UNFRIGGIN REAL NFL Fines Bostic

Discussion in 'Chicago Bears' started by Nakoma1, Aug 21, 2013.

  1. soulman

    soulman Pro-Bowler SuperFan DBS Writer

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    ßearz ßuckz:
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    Thank you shark because that is exactly what happened. In fact it should have been called a fumble because the receiver had possession, tucked the ball under his left shoulder and took at least one step upfield before he was hit. So the fine for hitting a defenseless player is bogus because a player in possession of the ball after a catch can't also be defenseless and a ball carrier subject to being tackled.

    YOU CANNOT UNDER ANY CIRCUMSTANCES LEGISLATE WITH ANY RULE HOW HARD A PLAYER CAN BE TACKLED AND THAT IS WHAT THEY'RE ATTEMPTING TO DO HERE! THE HIT WAS WITH THE SHOULDER, THE HELMET CONTACT WAS INCIDENTAL AND PHYSICALLY UNAVOIDABLE UNLESS BOSTIC WAS THE HEADLESS HORSEMAN OF SLEEPY HOLLOW.

    The whole thing is political and all they did was victimize a rookie to make an example out of something. It wasn't against the rules but it was close enough for them to USE it as such. God dammit but I hate Roger Goodell and all he stands for. Christ no one from San Diego was bitching about it, the refs never called it and even Chargers fans are posting they thought it was a good hit. So despite the feelings of those who buy there product the NFL will still choose to snub it's nose at it's supporters and do as it damn well pleases.

    And now I'm outta this discussion because anyone who can't see the reality of this isn't gonna agree with me and tonight I'd rather watch football than argue about it.
  2. A-11

    A-11 Veteran

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    ßearz ßuckz:
    I've mentioned this before, but why are many posters saying that once a receiver has gained possession they can no longer be considered defenseless? I'm not the best at this, so please correct me if I am wrong. I've already posted the rule definitions for a defenseless posture under Rule 12, Sec. 2, Article 7, in this case specifically:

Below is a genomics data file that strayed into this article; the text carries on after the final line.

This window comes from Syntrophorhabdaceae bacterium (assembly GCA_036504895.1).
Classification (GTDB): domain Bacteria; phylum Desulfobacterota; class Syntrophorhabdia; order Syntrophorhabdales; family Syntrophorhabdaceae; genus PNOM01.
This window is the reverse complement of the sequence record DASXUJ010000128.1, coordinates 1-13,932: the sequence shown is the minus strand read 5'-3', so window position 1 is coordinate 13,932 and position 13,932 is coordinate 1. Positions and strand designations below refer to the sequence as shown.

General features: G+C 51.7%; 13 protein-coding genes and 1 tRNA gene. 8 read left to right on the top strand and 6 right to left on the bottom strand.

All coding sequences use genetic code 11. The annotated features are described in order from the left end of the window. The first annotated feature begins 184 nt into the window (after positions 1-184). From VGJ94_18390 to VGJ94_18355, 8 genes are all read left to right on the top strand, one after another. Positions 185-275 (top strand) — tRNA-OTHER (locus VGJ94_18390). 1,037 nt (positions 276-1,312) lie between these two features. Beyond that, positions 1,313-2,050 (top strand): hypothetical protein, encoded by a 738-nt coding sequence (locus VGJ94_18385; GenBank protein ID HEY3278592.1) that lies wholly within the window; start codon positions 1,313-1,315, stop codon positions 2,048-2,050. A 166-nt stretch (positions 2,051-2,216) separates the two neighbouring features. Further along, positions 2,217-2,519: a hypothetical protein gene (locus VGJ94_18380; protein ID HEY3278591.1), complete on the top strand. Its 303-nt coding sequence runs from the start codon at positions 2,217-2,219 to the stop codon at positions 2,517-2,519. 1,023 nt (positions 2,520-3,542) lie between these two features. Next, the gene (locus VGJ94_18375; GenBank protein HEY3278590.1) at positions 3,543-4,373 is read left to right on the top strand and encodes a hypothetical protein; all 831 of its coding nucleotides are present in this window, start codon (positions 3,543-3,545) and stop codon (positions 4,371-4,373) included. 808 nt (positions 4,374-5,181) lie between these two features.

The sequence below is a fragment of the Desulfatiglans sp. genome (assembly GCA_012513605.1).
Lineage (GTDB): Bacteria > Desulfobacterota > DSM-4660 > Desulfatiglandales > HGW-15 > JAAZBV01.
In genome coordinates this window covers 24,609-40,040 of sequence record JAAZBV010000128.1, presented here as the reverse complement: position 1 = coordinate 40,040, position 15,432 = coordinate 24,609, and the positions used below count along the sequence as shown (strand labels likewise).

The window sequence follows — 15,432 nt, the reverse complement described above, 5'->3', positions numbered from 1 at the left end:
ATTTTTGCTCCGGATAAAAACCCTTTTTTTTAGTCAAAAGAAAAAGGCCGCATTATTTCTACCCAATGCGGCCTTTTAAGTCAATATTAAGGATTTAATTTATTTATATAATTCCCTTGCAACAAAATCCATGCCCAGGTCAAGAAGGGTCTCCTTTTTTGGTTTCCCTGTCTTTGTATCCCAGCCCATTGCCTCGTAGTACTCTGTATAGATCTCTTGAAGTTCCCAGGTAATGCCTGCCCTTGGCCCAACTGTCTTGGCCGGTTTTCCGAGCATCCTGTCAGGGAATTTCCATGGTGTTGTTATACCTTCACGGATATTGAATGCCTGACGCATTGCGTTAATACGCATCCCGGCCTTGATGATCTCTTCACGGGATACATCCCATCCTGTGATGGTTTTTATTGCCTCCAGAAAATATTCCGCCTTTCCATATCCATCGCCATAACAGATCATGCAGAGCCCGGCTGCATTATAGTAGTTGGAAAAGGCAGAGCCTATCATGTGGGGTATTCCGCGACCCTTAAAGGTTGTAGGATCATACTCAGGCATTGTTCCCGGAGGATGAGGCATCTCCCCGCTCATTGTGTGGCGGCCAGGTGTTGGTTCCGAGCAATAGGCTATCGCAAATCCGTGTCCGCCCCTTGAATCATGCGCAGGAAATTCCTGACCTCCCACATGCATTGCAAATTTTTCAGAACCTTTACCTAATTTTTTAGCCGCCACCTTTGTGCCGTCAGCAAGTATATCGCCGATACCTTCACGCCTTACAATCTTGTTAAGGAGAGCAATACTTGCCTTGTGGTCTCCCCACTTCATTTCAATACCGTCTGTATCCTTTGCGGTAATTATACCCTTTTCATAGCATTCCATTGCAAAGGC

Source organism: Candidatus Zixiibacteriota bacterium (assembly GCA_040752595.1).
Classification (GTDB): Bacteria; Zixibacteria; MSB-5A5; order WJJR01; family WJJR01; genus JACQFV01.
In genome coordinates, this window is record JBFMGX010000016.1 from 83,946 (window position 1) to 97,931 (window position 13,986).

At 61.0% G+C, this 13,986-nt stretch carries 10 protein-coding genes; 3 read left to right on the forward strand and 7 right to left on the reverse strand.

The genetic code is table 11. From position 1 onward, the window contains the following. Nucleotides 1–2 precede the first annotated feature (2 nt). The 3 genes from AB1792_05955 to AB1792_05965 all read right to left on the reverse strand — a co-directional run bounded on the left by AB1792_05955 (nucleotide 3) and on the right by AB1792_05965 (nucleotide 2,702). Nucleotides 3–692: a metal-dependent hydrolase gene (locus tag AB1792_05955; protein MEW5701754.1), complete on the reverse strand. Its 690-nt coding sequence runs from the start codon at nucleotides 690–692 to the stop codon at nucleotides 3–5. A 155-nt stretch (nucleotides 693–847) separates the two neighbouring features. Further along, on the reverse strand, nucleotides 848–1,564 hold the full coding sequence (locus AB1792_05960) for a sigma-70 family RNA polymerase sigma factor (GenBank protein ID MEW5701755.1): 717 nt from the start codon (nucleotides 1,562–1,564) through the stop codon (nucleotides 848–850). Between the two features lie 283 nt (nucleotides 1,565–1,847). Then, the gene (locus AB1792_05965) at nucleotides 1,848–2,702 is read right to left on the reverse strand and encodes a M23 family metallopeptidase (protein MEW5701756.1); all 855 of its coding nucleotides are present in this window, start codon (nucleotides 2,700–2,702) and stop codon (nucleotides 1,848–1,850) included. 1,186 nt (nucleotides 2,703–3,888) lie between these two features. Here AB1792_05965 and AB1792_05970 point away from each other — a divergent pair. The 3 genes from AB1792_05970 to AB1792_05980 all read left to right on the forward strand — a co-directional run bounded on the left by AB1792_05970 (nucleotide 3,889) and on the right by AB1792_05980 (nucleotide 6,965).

"A.(2) A receiver attempting to catch a pass; or who has completed a catch and has not had time to protect himself or has not clearly become a runner. If the receiver/runner is capable of avoiding or warding off the impending contact of an opponent, he is no longer a defenseless player;"

    I think they should be considered two different issues. So could it be possible that it could have been a fumble and flagged for unnecessary roughness? I don't have a dog in the debate over whether Bostic could of altered contact. My only beef is that you can be fined for a hit because it broke the rules of the game when it isn't called during the game.

    Edit: I guess I'm double checking myself here, and I know this rule is very very subjective. But receivers toe tap the out of bounds line all the time. Yes, if you have control of the ball and get both feet in, it is a catch. However, you can't convince me that the receiver has enough body control to protect themselves as they are physically falling to the ground. Now, when the catch is made in stride this is where the subjective comes into play... How do you gauge a players momentum? Is the act of trying to tuck in the ball into your body considered a part of ball control, or a signal that they have become a runner? I would have liked to have seen one more step or a change in direction before I'd consider the receiver a runner in this particular case.
    Last edited: Aug 23, 2013
  3. Warlock

    Warlock Rookie

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    That's the point... you shouldn't be tackling with a shoulder and/or crown of your helmet... it's not proper technique and it's dangerous for both players. Now if you're trying to say that you cannot tackle with your head up in-general, you don't know what you're talking about. The primary reason players tackle like Bostic did (i.e. with their shoulder/helmet), is to inflict maximum bodily harm against an opponent. You can dress it up in whatever macho trappings you want (such as seperating the man from the ball or making receivers fear going over the middle), but it's excessive/unnecessary and hurting the sport's future. Head-hunting in football needs to go away before it ends up chasing away future generations of potential players, which is already happening.
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